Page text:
World Trade Organisation’s (WTO) director-general Pascal Lamy has concluded that “the market for trade finance has severely deteriorated”. He reached his conclusion following a meeting of international financial institutions and private banks called to discuss measures to address the shortage of credit available to finance trade.

Following the meeting held this week in Geneva, he has called for increased government action, warning that, “If trade finance is not tackled, we run the risk of further exacerbating this downward spiral.”

Adding: “The global slowdown, whether it is called a slowdown in some parts of the world, a slump elsewhere, will last for some time, and will affect all countries.”

In total, 30 people representing 19 international and regional financial institutions attended the meeting. Following a rapid review of the market, the meeting identified a number of key problems, with the main one being the shortage of liquidity to finance trade credits, which with the liquidity gap estimated to be around US$25bn. The other key problem is the general re-assessment of risks caused by the crisis and following slowdown.

Measures presently being taken, or under consideration, include the World Bank and IFC actively looking to triple their financing ceiling on the trade facilitation programme to US$3bn. Export credit agencies (ECAs) have also seen an increase of around 30% in their business over the past 12 months, and a number of national governments have been backing this increase.

Reflecting on this, Lamy reports: “A priority task is to enhance capacity to mitigate the effects of the increased perception of risks, and to provide the market with earmarked liquidity for trade finance.”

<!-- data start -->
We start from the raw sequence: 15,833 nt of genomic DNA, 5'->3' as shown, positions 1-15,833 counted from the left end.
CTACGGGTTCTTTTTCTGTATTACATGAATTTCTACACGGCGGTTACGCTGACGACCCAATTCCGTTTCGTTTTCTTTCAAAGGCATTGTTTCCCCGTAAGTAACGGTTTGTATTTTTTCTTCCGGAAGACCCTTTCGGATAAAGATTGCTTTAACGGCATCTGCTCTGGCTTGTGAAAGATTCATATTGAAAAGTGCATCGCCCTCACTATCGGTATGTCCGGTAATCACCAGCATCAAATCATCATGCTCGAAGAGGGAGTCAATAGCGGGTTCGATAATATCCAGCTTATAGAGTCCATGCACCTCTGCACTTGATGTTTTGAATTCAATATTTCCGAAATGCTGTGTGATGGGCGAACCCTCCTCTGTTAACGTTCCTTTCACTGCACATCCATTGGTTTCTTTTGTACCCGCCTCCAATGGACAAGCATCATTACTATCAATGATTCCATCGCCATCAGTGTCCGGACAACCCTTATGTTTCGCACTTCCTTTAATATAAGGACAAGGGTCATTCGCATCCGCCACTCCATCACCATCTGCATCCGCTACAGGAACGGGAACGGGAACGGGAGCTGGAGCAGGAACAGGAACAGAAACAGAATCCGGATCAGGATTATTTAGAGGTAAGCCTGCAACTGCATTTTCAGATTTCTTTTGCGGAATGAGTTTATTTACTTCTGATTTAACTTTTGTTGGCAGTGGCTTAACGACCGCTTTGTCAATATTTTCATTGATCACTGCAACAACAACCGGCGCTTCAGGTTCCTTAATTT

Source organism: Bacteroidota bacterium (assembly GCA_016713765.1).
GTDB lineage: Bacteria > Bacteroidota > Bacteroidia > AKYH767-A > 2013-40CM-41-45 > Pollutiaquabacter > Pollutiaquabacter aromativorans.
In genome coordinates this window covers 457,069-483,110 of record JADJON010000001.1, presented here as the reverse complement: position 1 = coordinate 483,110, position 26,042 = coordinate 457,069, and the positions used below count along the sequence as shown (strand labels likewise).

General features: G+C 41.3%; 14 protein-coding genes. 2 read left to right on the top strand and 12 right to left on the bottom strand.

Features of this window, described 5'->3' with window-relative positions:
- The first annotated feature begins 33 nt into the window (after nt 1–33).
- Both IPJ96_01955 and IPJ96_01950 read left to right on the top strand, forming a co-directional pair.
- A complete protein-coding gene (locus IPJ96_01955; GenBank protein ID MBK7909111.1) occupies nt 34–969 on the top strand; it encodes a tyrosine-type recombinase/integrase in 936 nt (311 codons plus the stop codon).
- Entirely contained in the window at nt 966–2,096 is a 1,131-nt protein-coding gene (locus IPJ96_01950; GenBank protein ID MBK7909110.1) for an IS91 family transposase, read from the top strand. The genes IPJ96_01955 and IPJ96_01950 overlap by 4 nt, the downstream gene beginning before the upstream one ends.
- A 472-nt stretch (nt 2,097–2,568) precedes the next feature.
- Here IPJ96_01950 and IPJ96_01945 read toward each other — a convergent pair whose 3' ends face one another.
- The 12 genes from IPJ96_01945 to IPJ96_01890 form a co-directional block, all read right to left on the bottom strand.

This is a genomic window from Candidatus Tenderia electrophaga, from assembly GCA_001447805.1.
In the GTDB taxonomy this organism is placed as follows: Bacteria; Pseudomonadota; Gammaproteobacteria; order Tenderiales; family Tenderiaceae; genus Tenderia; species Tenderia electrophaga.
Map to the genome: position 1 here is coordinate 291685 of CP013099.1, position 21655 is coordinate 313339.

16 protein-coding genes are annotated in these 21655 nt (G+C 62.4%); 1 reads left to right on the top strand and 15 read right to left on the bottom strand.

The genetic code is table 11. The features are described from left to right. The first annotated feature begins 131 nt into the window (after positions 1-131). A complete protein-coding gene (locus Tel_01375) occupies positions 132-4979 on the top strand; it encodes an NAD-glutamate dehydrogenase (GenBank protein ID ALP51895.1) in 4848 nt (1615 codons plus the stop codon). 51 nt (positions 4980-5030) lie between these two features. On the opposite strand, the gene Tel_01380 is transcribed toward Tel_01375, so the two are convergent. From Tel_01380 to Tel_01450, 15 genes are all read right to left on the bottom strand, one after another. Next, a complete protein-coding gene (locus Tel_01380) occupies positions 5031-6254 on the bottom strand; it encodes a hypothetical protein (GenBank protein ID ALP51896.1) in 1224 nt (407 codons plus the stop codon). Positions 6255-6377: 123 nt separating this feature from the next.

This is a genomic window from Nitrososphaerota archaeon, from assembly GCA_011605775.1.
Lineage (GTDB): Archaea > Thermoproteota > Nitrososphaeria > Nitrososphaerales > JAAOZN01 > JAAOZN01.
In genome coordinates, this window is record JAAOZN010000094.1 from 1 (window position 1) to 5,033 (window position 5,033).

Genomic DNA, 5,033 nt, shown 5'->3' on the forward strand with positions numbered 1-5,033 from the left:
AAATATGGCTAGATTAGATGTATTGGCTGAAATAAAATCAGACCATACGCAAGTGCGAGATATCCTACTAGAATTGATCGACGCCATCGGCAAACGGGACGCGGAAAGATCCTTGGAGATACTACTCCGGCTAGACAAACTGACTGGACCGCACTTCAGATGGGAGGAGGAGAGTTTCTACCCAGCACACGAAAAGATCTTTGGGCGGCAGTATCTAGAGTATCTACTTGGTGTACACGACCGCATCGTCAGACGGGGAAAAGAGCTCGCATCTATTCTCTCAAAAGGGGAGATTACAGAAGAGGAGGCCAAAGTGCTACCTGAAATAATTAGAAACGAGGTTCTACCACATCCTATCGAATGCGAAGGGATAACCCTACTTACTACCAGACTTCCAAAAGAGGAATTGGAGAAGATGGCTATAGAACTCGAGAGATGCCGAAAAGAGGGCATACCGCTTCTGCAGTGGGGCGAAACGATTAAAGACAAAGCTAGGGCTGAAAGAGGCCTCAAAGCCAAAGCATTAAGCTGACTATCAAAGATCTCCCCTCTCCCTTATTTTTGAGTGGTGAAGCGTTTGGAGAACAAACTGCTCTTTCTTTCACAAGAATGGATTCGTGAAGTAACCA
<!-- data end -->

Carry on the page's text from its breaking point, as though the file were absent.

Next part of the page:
He then called for public authorities to allow financial institutions and ECAs to expand their ability to cover risks.

On a medium-term basis, solutions to the gap in liquidity include increasing the level and developing new means of risk-sharing between banks and ECAs, as well improve information sharing, risk assessment and data collection on trade and finance.

Representatives from the following banks attended the meeting in Geneva: ING, HSBC, JPMorgan Chase, Citigroup, Commerzbank, Royal Bank of Scotland, Brazil’s development bank BNDES. Other institutions represented included: The European Bank for Reconstruction and Development, the Inter-American Development Bank, the Asian Development Bank, IFC, Islamic Development Bank, the African Development Bank, African Trade Insurance Agency, IMF, the World Bank (via representative office in Geneva), the Berne Union and the ICC Banking Commission.

The meeting was held after WTO statistics were released on November 5 revealing world trade growth slipped to 6% in 2007, a fall from 8.5% in 2006. This decline was mainly put down to the “deceleration of import demand, mainly in the United States, but also in Europe and Japan.”

In 2007, trade remained strong in developing countries, with regions in Africa, the Middle East, CIS, developing Asia and South and Central America showing sustained growth.